For all the talk of greater diversity in the arts, it is still extremely rare to see a pregnant woman on stage. In fact, when she was studying at NIDA, Lucy Goleby – who plays Ginny Potter in Harry Potter and the Cursed Child – was told she would have to choose between motherhood and her career.
Lucy Goleby at the Princess Theatre.Credit:Darrian Traynor
Goleby has proven that is no longer the case: she has performed in the magical stage show as Harry Potter’s wife while pregnant twice, in an average of eight shows a week since the production began in February 2019 (lockdowns aside).
The physicality of the role has been modified in the past month, as at 32 weeks “solidly pregnant”, she says even reaching down to pick up a dressing gown has been a challenge. Even so, the show’s extraordinary special effects have remained on display, thanks to the determination of the producers, cast and crew.
As she prepares to hang up her wand this Saturday, Goleby is proud to have shown what can be achieved, to dispel old-fashioned notions about what is possible. Her approach when she found out she was pregnant the first time around was, “Let’s not shy away from this, let’s dive into it”.
“I said to [the producers], ‘I don’t think we should try to hide that I am pregnant, we don’t often get the opportunity to see pregnant actors on stage’. We talk a lot in this show and in the industry about how diverse are we being on our stages and in our stories. That idea that, ‘If you don’t see it, you can’t dream it’. It’s a really big conversation in our industry, how inclusive are we being in terms of who we see on stage?” she says.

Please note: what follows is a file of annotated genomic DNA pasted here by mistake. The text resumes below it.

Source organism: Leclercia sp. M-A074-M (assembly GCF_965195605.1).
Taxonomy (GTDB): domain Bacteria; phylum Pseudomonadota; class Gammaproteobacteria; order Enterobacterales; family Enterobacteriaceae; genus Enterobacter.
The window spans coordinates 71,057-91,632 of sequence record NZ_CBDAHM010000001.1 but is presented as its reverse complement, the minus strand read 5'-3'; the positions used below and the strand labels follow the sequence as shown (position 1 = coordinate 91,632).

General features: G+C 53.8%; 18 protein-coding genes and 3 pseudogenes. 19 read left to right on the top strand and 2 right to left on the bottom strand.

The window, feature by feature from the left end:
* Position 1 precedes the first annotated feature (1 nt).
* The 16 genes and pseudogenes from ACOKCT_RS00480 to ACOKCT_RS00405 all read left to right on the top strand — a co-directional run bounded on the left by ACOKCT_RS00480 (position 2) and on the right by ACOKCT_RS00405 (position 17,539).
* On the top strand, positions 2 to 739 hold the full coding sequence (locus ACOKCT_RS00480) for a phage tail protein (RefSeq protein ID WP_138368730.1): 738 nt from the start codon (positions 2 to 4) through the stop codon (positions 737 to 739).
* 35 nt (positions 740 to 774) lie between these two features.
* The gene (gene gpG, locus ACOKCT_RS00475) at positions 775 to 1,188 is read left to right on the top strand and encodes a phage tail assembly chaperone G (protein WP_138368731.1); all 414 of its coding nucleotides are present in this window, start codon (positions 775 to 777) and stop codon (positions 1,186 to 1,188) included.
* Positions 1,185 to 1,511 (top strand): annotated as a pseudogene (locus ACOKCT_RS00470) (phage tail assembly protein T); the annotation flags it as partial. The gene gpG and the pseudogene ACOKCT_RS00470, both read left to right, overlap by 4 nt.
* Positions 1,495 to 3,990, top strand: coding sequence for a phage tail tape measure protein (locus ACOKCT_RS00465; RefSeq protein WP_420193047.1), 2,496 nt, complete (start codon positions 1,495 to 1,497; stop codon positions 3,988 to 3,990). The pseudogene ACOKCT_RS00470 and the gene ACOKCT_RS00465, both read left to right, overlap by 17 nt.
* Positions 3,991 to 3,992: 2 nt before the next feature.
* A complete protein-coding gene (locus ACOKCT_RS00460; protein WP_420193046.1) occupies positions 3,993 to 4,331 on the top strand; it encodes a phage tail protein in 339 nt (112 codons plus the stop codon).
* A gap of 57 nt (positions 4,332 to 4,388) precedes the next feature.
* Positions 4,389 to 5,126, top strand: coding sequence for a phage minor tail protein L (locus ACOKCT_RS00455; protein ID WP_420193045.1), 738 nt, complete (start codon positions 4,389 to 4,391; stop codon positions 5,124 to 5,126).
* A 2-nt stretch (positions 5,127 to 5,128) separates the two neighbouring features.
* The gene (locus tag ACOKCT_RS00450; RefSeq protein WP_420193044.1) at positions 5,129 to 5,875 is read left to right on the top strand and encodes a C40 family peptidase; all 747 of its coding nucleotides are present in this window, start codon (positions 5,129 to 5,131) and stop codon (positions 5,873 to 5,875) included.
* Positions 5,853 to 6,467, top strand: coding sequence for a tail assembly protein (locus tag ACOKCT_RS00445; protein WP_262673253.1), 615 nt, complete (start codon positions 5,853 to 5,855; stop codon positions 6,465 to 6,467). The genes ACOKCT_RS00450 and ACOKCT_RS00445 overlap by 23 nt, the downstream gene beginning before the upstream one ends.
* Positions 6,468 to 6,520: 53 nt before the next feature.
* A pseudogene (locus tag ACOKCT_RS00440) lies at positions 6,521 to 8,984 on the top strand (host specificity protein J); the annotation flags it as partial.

To her mind it was important to set this precedent; she can’t recall another instance in which an actor has remained in a long-term production during pregnancy and returned once the baby is born.
From left, Tom Wren as Draco Malfoy, Debra Lawrance as Professor McGonagall, Gareth Reeves as Harry Potter and Goleby as Ginny Potter. Credit:Matthew Murphy
“What does it mean to have a pregnant woman on stage, what does it mean to be a breastfeeding mum? It was sensational that this show afforded those opportunities – and then to be able to do it twice,” she says, adding she was five months pregnant when the pandemic began.
When theatres were able to open again and Harry Potter returned to the stage, her daughter Mair was six months old. Goleby was breastfeeding fulltime, which posed a few challenges. The costume department organised a feeding bra and made sure outfits were breastfeeding friendly: she would go off-stage and express milk for 15 minutes and then go back on. “Everybody was committed to helping me make it work,” she says, adding that the Michael Cassel Group, which produces the show, has been hugely supportive.
In one memorable performance, a baby was crying offstage. As anyone who has breastfed would know, your body can respond even if it’s not your baby, “so we had to make sure I wasn’t leaking onstage,” Goleby says.
Sadly, she says, “Dr Footlights” didn’t help when it came to managing morning sickness. In theatre circles, actors speak about the idea that if you have a cold, your nose will stop running once you walk onstage but the minute you walk off, it will start again. “It turns out pregnancy does not respond to Dr Footlights. Both times I had 24/7 constant nausea, so that being on stage is not fun.”
As Goleby prepares to make her exit call this weekend, she’s been reflecting on what the show has taught her. A quote from her character Ginny on her dressing room wall reads, “That’s the silver lining I’ve been looking for”.
“There is a through line in the books and in the play, [Ginny] is always looking for the best in people and in situations,” Goleby says. “Being hopeful is not a weakness, it’s a great source of strength, to look at a situation that seems dark and dismal and powerless, it is the hope that will lead us through.”
Harry Potter and the Cursed Child is currently playing at the Princess Theatre, Melbourne.
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